“I will take it,” thought she. “I need not bring it out; most likely there will be no need for it, after what I shall have to say. All is so altered, so changed between us, as utterly as if it never had been, that I think I shall have no shame in showing it him, for my own part of it. While, if he sees poor papa’s, dear, dear papa’s suffering humility, it may make him think more gently of one who loved him once though they parted in wrath with each other, I’m afraid.”
So she took the letter with her when she drove to Hyde Park Gardens.
Every nerve in her body was in such a high state of tension that she could have screamed out at the cabman’s boisterous knock at the door. She got out hastily, before any one was ready or willing to answer such an untimely summons; paid the man double what he ought to have had; and stood there, sick, trembling, and humble.
“Is Judge Corbet at home? Can I see him?” she asked of the footman, who at length answered the door.
He looked at her curiously, and a little familiarly, before he replied,
“Why, yes! He’s pretty sure to be at home at this time of day; but whether he’ll see you is quite another thing.”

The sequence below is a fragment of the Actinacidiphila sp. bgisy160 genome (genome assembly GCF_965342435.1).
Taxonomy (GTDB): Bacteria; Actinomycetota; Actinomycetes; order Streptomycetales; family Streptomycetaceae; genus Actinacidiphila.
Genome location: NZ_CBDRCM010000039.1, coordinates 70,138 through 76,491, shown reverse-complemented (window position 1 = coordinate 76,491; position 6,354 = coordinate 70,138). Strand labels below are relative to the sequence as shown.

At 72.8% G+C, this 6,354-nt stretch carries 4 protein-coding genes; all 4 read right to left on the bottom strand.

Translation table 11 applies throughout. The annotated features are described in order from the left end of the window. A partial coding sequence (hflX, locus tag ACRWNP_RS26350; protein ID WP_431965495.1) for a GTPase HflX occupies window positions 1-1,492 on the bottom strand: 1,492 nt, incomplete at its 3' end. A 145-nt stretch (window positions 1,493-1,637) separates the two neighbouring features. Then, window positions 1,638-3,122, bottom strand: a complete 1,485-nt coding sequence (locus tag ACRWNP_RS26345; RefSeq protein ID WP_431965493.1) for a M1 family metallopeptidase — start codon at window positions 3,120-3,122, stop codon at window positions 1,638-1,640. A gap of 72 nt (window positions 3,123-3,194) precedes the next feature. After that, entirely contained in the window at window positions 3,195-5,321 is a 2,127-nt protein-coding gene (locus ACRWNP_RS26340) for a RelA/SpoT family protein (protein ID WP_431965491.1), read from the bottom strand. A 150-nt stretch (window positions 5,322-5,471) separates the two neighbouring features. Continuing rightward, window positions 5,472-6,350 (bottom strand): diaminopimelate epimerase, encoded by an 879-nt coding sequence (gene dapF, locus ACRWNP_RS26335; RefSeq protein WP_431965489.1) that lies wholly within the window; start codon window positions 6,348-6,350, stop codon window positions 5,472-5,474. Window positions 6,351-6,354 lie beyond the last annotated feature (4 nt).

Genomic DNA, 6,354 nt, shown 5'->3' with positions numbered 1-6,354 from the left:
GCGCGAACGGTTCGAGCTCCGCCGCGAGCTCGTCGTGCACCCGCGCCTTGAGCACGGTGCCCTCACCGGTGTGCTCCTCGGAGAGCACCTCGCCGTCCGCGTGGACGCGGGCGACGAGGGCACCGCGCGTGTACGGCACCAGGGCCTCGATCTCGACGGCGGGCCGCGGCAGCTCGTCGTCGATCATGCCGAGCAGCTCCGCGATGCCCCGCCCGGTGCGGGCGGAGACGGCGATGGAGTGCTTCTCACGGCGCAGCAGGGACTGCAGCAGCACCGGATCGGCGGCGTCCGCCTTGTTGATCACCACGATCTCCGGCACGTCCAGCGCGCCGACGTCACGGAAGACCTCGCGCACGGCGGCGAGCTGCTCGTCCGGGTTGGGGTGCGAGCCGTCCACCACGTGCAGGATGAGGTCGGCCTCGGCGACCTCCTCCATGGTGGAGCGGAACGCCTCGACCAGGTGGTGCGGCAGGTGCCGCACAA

“Would you be so good as to ask him? It is on very particular business.”
“Can you give me a card? your name, perhaps, will do, if you have not a card. I say, Simmons” (to a lady’s-maid crossing the hall), “is the judge up yet?”
“Oh, yes! he’s in his dressing-room this half-hour. My lady is coming down directly. It is just breakfast-time.”
“Can’t you put it off and come again, a little later?” said he, turning once more to Ellinor—white Ellinor! trembling Ellinor!
“No! please let me come in. I will wait. I am sure Judge Corbet will see me, if you will tell him I am here. Miss Wilkins. He will know the name.”
“Well, then; will you wait here till I have got breakfast in?” said the man, letting her into the hall, and pointing to the bench there, he took her, from her dress, to be a lady’s-maid or governess, or at most a tradesman’s daughter; and, besides, he was behindhand with all his preparations. She came in and sat down.
“You will tell him I am here,” she said faintly.
“Oh, yes, never fear: I’ll send up word, though I don’t believe he’ll come to you before breakfast.”
He told a page, who ran upstairs, and, knocking at the judge’s door, said that a Miss Jenkins wanted to speak to him.
“Who?” asked the judge from the inside.
“Miss Jenkins. She said you would know the name, sir.”
“Not I. Tell her to wait.”